Most people who run their online course using a WordPress site have a couple dozen different plugins they use, so these compatibility issues are pretty common. A chunk of your time can end up being spent just keeping your site up and running and ensuring your students have uninterrupted access to their course.
Teachable is the exact opposite of that. Their team handles all the maintenance and updates for the platform so you don’t have to. Since their whole platform is designed in-house, it works together better and there are less random little issues that you run into when trying to cobble together a site using different plugins.
That means more time for you to focus on creating your courses and promoting them.
The easy of use (and not being the sole responsibility for the tech side of your course) makes Teachable the winner here as well.
If you want a passive platform that you can leave for a month and be confident that your course will still be up and running, then Teachable can give you that peace of mind.
If you don’t mind keeping plugins updated because you’re doing it anyway or perhaps you have a site manager who’s in charge of this, then this may be less of an issue for you.
WordPress is still the king when it comes to creating a blog and ranking in search engines. There’s a reason why nearly 30% of all website on the internet run on WordPress.
If blogging is a serious part of your marketing strategy, then WordPress is much more powerful compared to what Teachable offers in terms of creating blogs.
You have flexibility in design and blog layout, sidebars to keep people on your site and optin forms that can be placed almost anywhere to capture email leads.
Teachable offers some light blogging capabilities, but their offering is quite limited and I wouldn’t recommend it for anyone besides complete blogging beginners, or if you only want to write the occasional post.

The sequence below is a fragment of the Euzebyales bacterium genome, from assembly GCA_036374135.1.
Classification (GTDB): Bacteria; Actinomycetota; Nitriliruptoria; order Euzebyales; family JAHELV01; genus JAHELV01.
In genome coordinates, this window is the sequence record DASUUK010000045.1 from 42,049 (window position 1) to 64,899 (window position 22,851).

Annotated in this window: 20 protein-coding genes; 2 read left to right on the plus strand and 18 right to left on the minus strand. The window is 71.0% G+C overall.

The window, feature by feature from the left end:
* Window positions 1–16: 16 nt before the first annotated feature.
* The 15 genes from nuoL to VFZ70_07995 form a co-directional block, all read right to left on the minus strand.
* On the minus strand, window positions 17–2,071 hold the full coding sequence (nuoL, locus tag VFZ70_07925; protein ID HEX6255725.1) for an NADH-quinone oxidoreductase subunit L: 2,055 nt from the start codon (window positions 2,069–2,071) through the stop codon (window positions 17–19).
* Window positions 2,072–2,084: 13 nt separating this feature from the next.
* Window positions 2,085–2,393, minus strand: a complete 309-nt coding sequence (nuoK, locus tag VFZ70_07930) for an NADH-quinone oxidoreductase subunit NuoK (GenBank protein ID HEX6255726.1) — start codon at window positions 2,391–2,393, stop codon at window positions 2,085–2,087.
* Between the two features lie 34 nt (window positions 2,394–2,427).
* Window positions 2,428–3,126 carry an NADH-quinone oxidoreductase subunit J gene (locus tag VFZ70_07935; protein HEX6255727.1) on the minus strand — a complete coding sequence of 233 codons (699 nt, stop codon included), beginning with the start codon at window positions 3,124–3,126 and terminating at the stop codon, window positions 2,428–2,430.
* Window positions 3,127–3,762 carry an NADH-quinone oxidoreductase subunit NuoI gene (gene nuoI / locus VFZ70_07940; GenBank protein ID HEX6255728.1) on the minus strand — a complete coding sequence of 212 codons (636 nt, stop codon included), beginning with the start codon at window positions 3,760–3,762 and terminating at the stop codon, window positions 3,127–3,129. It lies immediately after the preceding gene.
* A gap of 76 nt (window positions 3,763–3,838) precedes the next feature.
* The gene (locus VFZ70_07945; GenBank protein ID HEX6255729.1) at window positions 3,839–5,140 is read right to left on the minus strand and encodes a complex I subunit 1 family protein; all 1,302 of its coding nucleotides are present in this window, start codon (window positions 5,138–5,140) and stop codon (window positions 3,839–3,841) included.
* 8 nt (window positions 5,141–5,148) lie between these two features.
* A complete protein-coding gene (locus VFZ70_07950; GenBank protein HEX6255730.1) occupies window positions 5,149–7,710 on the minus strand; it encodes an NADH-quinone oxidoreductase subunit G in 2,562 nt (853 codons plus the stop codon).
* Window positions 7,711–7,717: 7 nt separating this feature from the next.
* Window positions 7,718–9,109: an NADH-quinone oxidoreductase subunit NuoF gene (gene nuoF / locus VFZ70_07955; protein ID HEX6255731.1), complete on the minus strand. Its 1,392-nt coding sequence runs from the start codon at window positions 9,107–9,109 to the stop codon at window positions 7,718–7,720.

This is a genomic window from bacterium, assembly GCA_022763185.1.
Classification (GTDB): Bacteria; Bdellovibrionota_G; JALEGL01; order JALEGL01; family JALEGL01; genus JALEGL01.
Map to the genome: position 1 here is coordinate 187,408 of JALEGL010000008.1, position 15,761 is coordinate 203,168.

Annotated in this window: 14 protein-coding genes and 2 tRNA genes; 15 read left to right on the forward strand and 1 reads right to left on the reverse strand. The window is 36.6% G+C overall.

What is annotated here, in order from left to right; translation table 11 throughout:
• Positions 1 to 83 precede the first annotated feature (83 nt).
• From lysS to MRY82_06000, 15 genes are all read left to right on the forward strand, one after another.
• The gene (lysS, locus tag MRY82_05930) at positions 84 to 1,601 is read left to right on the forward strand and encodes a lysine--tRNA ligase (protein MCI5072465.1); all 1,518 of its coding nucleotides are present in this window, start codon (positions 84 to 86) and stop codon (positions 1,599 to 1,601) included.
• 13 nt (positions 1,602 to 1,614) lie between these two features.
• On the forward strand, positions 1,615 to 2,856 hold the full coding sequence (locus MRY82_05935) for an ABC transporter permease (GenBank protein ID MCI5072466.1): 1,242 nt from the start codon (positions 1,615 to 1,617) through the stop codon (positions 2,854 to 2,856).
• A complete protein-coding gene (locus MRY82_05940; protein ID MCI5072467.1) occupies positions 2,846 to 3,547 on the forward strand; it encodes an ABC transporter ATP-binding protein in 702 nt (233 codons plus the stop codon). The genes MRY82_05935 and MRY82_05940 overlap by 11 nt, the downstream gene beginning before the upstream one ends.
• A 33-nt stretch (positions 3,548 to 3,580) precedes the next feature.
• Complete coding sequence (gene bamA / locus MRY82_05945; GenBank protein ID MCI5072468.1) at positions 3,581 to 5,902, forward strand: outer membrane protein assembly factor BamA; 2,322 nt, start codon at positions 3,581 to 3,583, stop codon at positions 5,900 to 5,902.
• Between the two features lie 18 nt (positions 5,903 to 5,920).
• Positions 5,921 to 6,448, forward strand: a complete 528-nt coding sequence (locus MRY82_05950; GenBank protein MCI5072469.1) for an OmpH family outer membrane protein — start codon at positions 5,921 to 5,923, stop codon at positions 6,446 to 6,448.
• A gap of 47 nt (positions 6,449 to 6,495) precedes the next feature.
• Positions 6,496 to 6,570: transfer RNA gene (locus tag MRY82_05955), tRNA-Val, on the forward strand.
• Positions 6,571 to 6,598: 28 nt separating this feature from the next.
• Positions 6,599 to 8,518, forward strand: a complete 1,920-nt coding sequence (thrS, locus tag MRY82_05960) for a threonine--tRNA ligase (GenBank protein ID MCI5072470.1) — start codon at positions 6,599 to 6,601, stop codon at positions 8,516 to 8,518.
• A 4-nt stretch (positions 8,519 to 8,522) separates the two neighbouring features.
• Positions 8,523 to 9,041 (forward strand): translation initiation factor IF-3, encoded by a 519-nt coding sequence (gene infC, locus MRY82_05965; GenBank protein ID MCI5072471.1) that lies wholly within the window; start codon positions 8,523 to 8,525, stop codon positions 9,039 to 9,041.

That doesn’t necessarily mean Teachable is out of the equation though. If you want to have a large blog and still use Teachable, I’d just recommend using WordPress to create your blog and then hosting and selling your course separately on Teachable (see below for more on this).
I personally think that just comparing Teachable vs WordPress is a slightly limited way of looking at it.
There’s no need for it to be one or the other. The ultimate solution for many people is to use Teachable and WordPress.
You can use WordPress for:
And then use Teachable for:
That way you can still take advantage of the power of blogging and marketing with full functionality on WordPress, and then send people to your Teachable course directly from your blog posts or through email marketing to make sales.
Your students can then enjoy a clean and simple student learning experience without you needing to configuring course plugins, payment gateways and keeping everything maintained and updated.
This is how we run our online course at GroCycle and I have to say I really think it’s the best of both worlds – especially as most course creators will already have a WordPress site with traffic and email capture set up before they start making an online course.
This way, you can just bolt on the ability to make and sell an online course in the easiest way possible without too much time input and tech headache.
Here’s a quick summary of when I think you should choose a hosted platform like Teachable versus go for a self-hosted WordPress site.
LMS vs. Membership Plugins: Which Should You Use To Create An Online Course?20 Feb, 2019
How To Validate Your Online Course Idea (Step By Step Guide)13 Feb, 2019
How To Create An Online Course In WordPress: A Step By Step Guide15 Mar, 2019
Is Clickfunnels Good For Building A Membership Site?